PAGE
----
My time volunteering
I had the privilege to be a teacher of English and Social Studies at St.Joseph's High School at Kieta on the island of Bougainville, politically a province of Papua-New Guinea (PNG), geographically part of the Solomon Islands. The school was part of the Catholic Mission and staffed by mainly Australian Marist Brothers and four VSOs. I was given the task of teaching a class of students who were due to leave the school at the end of their second year, equipped to begin work, many in the gigantic copper mine then being developed on the island.
The impact of my placement
As a teacher dedicated to those who would not progress further in the school academically I hope that, in a small way, I helped to develop their self-esteem and knowledge of the outside world (about which they were so eager to learn) and to equip them to pursue their jobs and careers.
My unforgettable moments
There is no one best memory. It was all an amazing experience for someone from a provincial background who had never travelled further from the UK than a couple of hitch-hiking expeditions to the European Continent.
Unforgettable moments include:
- The sheer exuberance and thirst for knowledge of the students and the camaraderie of the Marist Brothers and the VSOs.
- Crossing the turbulent Solomon Sea in a small, copra-carrying mission boat (captained by a VSO) and entering the calm waters of Rabaul Harbour at the time when the huge tropical moon was rising behind the volcano which dominated (and eventually destroyed) the town.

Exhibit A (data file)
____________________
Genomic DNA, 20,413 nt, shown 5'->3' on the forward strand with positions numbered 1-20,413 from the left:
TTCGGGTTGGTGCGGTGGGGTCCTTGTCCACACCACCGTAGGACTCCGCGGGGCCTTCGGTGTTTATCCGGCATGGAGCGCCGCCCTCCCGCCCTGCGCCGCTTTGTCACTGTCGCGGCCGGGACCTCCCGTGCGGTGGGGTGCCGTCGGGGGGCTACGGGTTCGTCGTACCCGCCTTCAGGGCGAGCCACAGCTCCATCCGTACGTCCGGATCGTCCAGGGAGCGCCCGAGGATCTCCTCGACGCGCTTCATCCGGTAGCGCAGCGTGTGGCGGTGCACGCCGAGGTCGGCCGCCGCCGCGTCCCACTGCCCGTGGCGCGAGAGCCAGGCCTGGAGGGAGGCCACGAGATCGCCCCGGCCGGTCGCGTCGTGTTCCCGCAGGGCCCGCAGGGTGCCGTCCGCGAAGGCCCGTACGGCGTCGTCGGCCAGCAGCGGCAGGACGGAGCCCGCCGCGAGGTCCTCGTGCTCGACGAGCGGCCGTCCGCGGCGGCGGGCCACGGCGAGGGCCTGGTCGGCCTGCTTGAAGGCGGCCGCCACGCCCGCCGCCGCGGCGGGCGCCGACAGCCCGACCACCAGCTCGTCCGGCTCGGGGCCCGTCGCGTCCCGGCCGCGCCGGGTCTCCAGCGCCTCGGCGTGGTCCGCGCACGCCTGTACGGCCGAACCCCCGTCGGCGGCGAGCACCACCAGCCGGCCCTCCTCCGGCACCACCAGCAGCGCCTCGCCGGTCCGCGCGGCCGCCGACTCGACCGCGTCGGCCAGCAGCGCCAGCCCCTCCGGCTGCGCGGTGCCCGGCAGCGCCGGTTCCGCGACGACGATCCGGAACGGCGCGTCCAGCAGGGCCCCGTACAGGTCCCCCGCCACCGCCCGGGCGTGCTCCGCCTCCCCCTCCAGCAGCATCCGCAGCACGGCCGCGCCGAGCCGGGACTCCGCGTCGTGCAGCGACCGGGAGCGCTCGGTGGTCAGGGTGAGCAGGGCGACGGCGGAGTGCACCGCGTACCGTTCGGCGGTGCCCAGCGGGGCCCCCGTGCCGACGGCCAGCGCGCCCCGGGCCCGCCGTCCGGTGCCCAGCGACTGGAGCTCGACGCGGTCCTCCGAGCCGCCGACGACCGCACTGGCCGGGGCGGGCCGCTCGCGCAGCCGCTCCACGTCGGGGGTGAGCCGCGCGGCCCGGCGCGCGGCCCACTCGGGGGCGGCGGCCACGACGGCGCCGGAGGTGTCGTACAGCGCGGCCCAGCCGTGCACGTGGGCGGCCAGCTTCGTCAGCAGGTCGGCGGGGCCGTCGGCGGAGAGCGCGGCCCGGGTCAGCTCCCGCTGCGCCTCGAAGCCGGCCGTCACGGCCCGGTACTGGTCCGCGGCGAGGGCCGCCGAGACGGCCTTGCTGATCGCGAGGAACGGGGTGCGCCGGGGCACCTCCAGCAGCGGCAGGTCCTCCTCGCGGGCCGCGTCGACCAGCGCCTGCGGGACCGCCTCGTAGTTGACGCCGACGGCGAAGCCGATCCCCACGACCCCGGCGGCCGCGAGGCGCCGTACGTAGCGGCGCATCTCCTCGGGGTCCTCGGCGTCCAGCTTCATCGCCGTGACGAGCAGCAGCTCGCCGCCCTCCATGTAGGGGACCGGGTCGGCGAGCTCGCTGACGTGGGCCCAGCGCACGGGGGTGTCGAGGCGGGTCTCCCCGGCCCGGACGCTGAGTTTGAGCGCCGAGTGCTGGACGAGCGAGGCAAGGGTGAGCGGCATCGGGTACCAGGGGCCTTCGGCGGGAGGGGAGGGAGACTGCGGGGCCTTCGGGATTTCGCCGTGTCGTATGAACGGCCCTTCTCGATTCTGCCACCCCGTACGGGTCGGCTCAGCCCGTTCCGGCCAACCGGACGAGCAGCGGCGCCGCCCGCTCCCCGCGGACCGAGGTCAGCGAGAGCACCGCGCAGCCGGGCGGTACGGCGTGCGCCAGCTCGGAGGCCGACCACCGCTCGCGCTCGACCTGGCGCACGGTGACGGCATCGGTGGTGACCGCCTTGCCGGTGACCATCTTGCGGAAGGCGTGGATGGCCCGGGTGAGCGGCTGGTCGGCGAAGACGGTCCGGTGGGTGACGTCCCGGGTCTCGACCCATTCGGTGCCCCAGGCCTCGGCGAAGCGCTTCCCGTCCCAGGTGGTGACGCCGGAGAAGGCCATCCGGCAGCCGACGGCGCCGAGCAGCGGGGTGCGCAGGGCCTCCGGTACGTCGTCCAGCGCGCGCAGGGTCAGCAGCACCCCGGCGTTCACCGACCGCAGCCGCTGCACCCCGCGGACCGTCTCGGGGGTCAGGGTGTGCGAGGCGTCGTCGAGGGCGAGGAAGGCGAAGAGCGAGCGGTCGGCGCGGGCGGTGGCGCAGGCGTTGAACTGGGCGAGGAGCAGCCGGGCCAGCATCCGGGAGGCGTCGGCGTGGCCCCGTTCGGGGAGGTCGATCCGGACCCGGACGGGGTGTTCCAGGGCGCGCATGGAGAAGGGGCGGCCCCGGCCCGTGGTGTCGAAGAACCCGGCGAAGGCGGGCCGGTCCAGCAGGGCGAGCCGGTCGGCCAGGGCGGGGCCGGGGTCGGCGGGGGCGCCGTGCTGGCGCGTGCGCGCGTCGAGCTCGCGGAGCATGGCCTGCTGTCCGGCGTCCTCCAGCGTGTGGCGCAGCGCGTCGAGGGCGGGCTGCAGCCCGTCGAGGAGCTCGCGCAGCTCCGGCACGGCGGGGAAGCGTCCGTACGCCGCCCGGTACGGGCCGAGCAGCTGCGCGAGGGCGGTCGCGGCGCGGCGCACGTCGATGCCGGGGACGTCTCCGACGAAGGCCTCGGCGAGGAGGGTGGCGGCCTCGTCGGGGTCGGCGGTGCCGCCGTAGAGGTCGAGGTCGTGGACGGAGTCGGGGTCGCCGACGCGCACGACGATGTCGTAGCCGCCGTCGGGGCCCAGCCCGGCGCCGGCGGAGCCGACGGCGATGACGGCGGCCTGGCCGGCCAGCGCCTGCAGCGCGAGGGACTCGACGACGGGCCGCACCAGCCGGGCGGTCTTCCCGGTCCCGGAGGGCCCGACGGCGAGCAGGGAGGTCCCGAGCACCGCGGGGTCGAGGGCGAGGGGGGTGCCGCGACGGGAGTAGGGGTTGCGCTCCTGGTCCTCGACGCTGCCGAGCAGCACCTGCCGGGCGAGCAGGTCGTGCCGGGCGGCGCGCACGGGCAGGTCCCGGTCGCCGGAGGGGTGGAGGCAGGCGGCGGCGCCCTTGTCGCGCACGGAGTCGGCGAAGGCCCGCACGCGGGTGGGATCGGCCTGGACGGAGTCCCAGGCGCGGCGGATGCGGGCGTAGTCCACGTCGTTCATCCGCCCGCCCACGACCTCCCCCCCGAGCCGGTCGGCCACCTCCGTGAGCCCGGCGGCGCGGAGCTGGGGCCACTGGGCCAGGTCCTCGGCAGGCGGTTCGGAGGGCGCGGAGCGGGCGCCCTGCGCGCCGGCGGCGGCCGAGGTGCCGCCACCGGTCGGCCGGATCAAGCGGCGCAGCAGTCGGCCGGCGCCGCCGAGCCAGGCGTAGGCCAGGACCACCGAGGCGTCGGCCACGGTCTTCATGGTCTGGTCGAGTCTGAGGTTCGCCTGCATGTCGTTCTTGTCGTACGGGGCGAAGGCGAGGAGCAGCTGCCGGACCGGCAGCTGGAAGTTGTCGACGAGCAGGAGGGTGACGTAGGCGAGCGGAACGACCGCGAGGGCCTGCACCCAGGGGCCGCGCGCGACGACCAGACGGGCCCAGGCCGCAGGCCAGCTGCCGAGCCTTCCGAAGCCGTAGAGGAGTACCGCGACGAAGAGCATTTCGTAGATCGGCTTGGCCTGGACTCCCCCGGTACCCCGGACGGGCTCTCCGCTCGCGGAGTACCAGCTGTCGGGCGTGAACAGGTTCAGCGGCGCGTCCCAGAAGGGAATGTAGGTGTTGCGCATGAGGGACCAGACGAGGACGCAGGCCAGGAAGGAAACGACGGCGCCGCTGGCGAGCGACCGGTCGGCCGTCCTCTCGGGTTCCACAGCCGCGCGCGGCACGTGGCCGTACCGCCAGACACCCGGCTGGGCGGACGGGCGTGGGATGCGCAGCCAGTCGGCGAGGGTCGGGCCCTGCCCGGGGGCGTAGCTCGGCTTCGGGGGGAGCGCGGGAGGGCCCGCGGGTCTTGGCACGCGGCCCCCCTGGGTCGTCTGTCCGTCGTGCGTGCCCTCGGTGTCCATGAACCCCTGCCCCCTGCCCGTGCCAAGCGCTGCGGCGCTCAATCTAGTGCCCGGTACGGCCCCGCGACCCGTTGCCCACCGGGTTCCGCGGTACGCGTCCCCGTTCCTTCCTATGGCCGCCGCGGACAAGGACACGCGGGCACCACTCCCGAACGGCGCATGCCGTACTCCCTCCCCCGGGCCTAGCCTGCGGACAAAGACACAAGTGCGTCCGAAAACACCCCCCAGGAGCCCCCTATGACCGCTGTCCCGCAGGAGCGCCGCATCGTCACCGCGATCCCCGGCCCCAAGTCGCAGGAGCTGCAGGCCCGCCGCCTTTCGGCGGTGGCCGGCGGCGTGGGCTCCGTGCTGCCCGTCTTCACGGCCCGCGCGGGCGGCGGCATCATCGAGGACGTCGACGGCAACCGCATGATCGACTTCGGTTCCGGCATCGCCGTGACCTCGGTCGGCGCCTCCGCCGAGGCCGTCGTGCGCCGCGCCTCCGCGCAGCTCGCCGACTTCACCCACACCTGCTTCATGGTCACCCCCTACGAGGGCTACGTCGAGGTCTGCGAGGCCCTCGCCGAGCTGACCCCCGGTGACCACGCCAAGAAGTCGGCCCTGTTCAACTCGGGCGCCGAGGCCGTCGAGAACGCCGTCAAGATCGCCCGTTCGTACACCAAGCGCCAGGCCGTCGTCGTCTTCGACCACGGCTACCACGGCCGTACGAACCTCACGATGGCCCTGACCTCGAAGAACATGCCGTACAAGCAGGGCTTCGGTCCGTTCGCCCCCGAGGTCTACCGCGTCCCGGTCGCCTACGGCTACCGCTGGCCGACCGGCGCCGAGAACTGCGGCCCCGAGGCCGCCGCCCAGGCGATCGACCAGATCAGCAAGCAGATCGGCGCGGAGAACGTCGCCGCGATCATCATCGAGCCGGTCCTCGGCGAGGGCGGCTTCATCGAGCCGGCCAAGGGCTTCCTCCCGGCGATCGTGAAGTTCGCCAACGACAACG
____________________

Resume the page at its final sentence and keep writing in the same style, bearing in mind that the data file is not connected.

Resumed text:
- A candle-lit Christmas Eve procession of the whole school along the palm-fringed beach to celebrate midnight mass in the Mission church. I am not a religious person, but for me that was the most spiritual Christmas I have spent, far from the commercial excess of the western world.
- Walking around parts of Bougainville island, being welcomed by pupils and introduced to their families in their home villages.
- The unreal sight and sound of the Royal Yacht Britannia steaming into Kieta Bay carrying HRH The Duke of Edinburgh, whose itinerary included a visit to St. Joseph's School.
The impact my placement has had on me
I left St. Joseph's after just one year to take up a deferred appointment in the British Diplomatic Service (who sadly, but understandably, would not agree to my request for a further year). My first job in the Foreign & Commonwealth Office was dealing with Australia and PNG and other countries in the Pacific. VSO in PNG had given me a taste for far-flung postings and my subsequent career focussed on the Asia-Pacific region.
Like many, it was through VSO that I met the person, another volunteer, who was to become my life partner. Later, when I was British Ambassador successively to Vietnam, Thailand and Laos, my wife and I made a point of supporting the VSO programmes in those countries and visiting and entertaining the volunteers.
Perhaps, after 47 years, I am viewing my time at St. Joseph's through rose-tinted spectacles. And if I am honest, I probably gained more from VSO than I was able and equipped at the time to give. But that is partly what it was all about. The people, the place, the job, the whole experience will never be forgotten. Many sincere thanks, VSO, and good luck to the organisation and future volunteers.
St. Joseph's High School
Papua New Guinea